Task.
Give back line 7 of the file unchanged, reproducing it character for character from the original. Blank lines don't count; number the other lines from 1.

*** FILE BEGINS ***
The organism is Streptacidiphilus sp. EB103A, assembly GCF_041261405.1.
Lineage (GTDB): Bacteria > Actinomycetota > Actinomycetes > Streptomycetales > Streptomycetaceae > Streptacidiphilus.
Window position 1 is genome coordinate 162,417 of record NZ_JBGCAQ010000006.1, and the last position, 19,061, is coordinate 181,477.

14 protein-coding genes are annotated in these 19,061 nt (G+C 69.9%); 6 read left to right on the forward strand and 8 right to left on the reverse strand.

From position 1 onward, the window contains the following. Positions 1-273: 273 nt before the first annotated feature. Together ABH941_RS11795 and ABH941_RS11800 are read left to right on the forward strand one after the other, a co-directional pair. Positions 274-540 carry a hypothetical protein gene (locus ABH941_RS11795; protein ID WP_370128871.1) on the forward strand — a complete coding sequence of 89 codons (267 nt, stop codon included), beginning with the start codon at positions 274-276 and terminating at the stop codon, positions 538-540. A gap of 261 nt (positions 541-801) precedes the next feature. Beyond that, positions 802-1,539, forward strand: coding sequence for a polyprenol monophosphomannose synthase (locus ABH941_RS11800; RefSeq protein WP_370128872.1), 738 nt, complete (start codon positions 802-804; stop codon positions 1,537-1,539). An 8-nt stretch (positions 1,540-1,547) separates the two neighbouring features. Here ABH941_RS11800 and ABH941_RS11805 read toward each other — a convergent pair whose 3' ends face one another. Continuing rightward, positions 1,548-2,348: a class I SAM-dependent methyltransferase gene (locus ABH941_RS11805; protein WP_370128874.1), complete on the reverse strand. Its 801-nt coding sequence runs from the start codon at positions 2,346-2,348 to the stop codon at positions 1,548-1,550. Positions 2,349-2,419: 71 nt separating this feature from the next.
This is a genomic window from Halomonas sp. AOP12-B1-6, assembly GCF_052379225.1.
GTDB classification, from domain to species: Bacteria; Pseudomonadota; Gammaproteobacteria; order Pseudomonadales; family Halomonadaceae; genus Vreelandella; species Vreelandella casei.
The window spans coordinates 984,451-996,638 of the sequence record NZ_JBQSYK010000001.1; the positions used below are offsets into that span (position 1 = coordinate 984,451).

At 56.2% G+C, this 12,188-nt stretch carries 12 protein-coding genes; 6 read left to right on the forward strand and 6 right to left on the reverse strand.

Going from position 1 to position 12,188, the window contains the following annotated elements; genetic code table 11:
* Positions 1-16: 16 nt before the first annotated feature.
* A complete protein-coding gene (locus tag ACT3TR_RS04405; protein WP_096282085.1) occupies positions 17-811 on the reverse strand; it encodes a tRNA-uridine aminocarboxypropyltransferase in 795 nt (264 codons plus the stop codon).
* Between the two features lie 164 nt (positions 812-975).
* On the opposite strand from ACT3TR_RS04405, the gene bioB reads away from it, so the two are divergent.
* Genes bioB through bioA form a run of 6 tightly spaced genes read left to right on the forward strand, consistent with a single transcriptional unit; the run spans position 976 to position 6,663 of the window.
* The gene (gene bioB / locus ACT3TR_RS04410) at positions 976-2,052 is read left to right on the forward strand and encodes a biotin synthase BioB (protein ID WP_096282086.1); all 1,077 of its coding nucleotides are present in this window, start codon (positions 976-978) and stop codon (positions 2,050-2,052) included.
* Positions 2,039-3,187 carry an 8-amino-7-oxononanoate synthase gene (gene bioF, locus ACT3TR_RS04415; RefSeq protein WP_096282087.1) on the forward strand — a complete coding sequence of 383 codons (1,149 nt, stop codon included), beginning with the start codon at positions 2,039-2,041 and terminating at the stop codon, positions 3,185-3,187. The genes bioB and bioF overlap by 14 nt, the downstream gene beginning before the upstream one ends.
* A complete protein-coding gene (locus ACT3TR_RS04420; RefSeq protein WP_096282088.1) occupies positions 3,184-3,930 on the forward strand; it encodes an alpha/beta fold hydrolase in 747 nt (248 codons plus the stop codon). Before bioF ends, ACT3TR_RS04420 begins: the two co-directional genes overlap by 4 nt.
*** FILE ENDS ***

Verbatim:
GTDB classification, from domain to species: Bacteria; Pseudomonadota; Gammaproteobacteria; order Pseudomonadales; family Halomonadaceae; genus Vreelandella; species Vreelandella casei.